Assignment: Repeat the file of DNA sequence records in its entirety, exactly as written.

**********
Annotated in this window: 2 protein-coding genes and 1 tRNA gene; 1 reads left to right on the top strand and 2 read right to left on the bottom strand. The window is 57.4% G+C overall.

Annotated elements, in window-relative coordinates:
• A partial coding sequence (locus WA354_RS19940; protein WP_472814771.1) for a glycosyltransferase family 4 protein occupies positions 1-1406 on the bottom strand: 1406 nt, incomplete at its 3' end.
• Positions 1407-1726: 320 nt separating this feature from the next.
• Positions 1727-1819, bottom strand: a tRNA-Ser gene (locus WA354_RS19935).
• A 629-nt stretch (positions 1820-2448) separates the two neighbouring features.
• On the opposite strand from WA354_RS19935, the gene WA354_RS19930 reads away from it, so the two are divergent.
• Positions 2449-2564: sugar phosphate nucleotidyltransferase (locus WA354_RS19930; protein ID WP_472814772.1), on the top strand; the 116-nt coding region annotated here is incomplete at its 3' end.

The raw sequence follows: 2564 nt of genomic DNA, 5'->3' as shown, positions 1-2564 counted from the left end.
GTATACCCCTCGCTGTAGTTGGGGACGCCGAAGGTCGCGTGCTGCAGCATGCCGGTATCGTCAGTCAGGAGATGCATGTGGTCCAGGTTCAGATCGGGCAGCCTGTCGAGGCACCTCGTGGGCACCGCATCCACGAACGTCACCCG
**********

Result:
Annotated in this window: 2 protein-coding genes and 1 tRNA gene; 1 reads left to right on the top strand and 2 read right to left on the bottom strand. The window is 57.4% G+C overall.

Annotated elements, in window-relative coordinates:
• A partial coding sequence (locus WA354_RS19940; protein WP_472814771.1) for a glycosyltransferase family 4 protein occupies positions 1-1406 on the bottom strand: 1406 nt, incomplete at its 3' end.
• Positions 1407-1726: 320 nt separating this feature from the next.
• Positions 1727-1819, bottom strand: a tRNA-Ser gene (locus WA354_RS19935).
• A 629-nt stretch (positions 1820-2448) separates the two neighbouring features.
• On the opposite strand from WA354_RS19935, the gene WA354_RS19930 reads away from it, so the two are divergent.
• Positions 2449-2564: sugar phosphate nucleotidyltransferase (locus WA354_RS19930; protein ID WP_472814772.1), on the top strand; the 116-nt coding region annotated here is incomplete at its 3' end.

The raw sequence follows: 2564 nt of genomic DNA, 5'->3' as shown, positions 1-2564 counted from the left end.
GTATACCCCTCGCTGTAGTTGGGGACGCCGAAGGTCGCGTGCTGCAGCATGCCGGTATCGTCAGTCAGGAGATGCATGTGGTCCAGGTTCAGATCGGGCAGCCTGTCGAGGCACCTCGTGGGCACCGCATCCACGAACGTCACCCG